According to one embodiment, each spoke comprises a body having an outer diameter that is greater than 4.8 mm and an inner diameter that is less than 15 mm. Compared to known conventional spokes, the spokes therefore are tubular spokes, having a greater outer diameter. This makes it possible to increase the (buckling) strength upon compression of the spoke without increasing the weight thereof. Spokes having a non-tubular cross section, such as an I-shaped transverse cross section, for example, can also be used.

Spokes according to the invention can have a non-constant cross section in the longitudinal direction, and the spoke can have a cross section having a variable shape along the longitudinal direction, such as, for example, a larger cross section in the median zone in order to withstand buckling more efficiently.


In any event, the invention will be better understood, and other characteristics thereof will become apparent by means of the description below, with reference to the schematic drawings annexed thereto, showing by means of non-limiting examples, several embodiments of the invention, and in which:

FIG. 1 is a perspective view of a wheel incorporating the construction according to the invention,

FIG. 2 is a detailed view, on an enlarged scale, of the spoke assembly in the area of the hub,

FIG. 3 is a longitudinal al view of the hub of FIG. 2, without the spokes,

FIGS. 4 and 5 are plan views of the wheel showing the various steps of assembling the spokes,

FIG. 6 is a detailed view, on an enlarged scale, of FIG. 5, showing the spoke assembly in the area of the hub,

FIG. 7 is a al view along the line VII-VII of FIG. 5 showing the attachment of the spokes in the area of the rim,

FIG. 8 is a al view along the line VIII-VIII of FIG. 6,

FIG. 9 is a view similar to FIG. 7 according to another embodiment,

FIG. 10 is a view showing an example of binding two spokes,

FIG. 11 is a partial perspective view of a wheel according to another embodiment,

FIG. 12 is a cross-sectional view along the line XII-XII of FIG. 11,

FIG. 13 is a cross-sectional view along the line XIII-XIII of FIG. 11.


The wheel 1 according to the invention, shown in FIG. 1, conventionally includes a peripheral rim 20, a central hub 30, and connecting spokes 40, 50 extending between the rim 20 and the hub 30. The spokes 40, 50 are distributed in two sets, each set of spokes 40, 50 being attached to one end 31, 32, respectively, of the hub 30, and extending from the end 31, 32, respectively, from the hub towards the rim 20. The spokes 40, 50, respectively, are attached alternatively to the rim and are distributed evenly along the periphery thereof. They can also be distributed, as known, on the various sets in predetermined groups on the tension spoke wheels, as described, for example, in U.S. Pat. No. 6,145,938.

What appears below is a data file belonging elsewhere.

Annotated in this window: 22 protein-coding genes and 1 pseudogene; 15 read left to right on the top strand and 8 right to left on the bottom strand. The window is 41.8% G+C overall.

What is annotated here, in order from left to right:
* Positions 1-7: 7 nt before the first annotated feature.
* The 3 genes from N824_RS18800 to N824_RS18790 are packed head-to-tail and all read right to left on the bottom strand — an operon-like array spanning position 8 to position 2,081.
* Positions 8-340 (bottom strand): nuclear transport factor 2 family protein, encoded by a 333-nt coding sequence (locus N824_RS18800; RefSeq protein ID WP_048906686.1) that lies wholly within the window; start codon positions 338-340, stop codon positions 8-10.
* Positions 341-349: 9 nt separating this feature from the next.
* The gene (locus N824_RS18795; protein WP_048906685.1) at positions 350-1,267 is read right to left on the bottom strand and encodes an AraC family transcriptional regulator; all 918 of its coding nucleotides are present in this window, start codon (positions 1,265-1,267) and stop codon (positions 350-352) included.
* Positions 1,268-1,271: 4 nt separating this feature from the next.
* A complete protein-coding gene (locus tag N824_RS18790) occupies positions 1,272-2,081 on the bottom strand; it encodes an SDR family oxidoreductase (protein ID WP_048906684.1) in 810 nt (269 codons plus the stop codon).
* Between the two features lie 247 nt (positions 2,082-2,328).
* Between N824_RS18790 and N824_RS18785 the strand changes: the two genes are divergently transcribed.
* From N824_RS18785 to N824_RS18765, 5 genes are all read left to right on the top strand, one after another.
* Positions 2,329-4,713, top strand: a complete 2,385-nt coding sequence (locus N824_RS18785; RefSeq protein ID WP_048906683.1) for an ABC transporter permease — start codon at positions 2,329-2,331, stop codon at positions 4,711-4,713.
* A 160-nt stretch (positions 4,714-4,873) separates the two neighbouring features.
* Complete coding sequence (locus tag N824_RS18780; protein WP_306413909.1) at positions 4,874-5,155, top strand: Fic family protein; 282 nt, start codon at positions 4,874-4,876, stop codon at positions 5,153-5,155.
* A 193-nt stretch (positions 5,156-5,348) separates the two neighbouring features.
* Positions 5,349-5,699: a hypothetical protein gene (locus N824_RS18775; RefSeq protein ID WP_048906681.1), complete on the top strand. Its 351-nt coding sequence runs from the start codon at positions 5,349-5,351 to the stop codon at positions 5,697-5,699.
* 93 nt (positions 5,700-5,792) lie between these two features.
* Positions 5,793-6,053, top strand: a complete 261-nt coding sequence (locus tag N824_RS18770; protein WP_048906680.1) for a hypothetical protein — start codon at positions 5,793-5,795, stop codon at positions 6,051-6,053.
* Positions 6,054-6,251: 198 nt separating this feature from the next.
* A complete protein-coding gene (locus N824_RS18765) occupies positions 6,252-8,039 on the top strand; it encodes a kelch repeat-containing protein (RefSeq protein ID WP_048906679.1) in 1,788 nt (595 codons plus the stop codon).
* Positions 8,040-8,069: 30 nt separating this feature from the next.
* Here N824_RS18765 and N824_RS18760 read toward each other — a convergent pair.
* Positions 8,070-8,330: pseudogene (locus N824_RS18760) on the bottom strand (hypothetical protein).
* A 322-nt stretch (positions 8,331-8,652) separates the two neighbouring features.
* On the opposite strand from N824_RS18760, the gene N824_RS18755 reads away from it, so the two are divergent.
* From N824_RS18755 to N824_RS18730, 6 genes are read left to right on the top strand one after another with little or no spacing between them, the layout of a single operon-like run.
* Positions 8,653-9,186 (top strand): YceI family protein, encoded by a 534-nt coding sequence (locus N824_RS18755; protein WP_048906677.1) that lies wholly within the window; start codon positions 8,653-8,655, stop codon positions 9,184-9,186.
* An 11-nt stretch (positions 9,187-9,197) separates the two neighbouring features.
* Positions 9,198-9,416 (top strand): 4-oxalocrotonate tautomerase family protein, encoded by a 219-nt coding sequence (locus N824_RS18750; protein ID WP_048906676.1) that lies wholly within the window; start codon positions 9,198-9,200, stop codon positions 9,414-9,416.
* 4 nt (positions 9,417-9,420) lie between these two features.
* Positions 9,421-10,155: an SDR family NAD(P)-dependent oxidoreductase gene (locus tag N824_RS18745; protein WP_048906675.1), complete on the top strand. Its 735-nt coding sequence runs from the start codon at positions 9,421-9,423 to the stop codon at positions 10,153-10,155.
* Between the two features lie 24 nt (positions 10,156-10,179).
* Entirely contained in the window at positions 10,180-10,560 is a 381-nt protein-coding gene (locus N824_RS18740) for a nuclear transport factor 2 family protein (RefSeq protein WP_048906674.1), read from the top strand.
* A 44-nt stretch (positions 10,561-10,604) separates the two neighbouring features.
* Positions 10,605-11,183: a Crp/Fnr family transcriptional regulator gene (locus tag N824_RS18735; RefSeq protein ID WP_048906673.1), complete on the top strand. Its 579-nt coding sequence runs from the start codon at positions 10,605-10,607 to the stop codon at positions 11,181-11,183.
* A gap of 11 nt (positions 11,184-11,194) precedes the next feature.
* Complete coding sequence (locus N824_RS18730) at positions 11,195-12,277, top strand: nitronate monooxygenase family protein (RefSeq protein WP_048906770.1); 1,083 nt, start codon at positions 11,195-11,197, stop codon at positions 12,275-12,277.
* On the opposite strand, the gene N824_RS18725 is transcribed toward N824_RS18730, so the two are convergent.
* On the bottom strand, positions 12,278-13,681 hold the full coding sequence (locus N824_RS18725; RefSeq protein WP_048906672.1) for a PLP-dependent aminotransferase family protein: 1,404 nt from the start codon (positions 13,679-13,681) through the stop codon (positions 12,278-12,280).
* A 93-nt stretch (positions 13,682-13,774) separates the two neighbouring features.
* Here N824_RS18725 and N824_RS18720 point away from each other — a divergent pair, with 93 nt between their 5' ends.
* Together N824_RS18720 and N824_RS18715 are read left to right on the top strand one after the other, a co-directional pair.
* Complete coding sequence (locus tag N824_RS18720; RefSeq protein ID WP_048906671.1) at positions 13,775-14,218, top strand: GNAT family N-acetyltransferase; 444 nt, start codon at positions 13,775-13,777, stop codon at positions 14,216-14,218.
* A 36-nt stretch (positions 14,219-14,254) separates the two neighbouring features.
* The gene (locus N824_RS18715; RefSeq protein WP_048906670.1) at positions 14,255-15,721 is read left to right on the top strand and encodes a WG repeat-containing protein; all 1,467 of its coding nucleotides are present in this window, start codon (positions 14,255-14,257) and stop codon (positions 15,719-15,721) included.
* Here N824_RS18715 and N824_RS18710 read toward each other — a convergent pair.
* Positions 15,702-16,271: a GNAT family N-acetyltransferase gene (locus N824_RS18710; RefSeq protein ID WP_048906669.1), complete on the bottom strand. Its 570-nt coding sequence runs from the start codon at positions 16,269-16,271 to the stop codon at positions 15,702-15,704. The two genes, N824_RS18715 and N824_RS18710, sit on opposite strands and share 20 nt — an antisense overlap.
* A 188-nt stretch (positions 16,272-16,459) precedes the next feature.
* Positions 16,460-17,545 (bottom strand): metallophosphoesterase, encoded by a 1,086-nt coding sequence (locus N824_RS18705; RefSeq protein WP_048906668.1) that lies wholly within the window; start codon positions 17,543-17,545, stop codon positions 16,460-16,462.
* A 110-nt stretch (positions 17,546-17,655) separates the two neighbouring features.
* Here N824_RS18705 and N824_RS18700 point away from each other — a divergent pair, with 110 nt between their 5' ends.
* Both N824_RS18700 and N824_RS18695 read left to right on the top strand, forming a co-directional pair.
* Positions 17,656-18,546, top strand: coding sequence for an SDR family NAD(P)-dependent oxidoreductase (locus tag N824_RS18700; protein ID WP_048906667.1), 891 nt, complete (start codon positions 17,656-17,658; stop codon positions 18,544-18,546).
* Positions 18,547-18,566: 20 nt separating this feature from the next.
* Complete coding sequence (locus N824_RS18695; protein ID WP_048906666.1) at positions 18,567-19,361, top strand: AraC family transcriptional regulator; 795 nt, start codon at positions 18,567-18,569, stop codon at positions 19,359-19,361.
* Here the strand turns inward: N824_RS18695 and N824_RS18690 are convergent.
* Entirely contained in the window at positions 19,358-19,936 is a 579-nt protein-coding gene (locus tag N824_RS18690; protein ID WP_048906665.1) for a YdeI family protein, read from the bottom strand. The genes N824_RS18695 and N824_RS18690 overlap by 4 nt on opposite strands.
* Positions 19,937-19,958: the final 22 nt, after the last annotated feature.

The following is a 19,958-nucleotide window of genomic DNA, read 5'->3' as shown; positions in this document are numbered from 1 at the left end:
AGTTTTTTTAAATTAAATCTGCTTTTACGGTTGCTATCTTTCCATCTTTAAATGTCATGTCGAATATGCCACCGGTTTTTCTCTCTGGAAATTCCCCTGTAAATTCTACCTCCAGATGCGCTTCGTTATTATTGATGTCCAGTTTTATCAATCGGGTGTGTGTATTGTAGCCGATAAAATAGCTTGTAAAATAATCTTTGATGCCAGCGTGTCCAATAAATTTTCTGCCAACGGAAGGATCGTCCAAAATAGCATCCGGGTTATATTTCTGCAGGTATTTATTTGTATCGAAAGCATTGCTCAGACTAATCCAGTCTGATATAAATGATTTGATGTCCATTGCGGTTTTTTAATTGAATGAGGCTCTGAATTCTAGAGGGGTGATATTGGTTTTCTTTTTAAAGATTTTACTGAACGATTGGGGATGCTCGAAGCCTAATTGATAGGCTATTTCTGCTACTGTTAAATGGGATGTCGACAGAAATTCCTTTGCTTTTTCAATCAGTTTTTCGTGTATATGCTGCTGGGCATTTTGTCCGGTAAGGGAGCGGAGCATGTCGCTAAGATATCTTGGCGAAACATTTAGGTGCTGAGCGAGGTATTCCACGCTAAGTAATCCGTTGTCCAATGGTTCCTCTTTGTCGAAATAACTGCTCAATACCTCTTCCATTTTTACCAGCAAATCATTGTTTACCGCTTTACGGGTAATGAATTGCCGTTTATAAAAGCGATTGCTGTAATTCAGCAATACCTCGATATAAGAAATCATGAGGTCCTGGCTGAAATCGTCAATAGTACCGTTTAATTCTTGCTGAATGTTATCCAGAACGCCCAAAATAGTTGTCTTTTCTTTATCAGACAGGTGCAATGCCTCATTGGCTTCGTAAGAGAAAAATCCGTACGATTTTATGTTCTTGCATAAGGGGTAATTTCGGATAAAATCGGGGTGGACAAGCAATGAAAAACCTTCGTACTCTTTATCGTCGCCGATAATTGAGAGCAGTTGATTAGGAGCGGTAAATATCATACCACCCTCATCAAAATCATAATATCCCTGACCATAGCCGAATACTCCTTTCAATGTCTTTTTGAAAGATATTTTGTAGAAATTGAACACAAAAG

Each set of spokes 40, 50 comprises ten in number, or a total of twenty, which is a much greater number than the number of compression spokes in a so-called compression spoke wheel, having a maximum of six compression spokes, and a smaller number than the usual number of spokes in a tension spoke wheel having about 12 to 40 spokes. This number of spokes can be reduced to 10 on both of the two sets.

The rim 20 is of any appropriate type, and has, as shown for example in FIG. 7, a hollow metal box-structure with an upper bridge 21 having a channel 21a for receiving a tube at its periphery, a lower bridge 22 having threaded chimney-shape openings 22a for attaching the spokes, and two side walls 23, 24 connecting the two bridges. The threaded chimneys 22a can be created by flow drilling, as described in the patent document FR 2 750 913. In the example shown, the box is further reinforced in each corner by a circular band 25 made of carbon, as described in the patent document FR 2 881 682.

Any other shape is suitable for the rim. In particular, the rim can have a single bridge, a receiving channel 21a that has a different shape and in particular is capable of receiving a tire.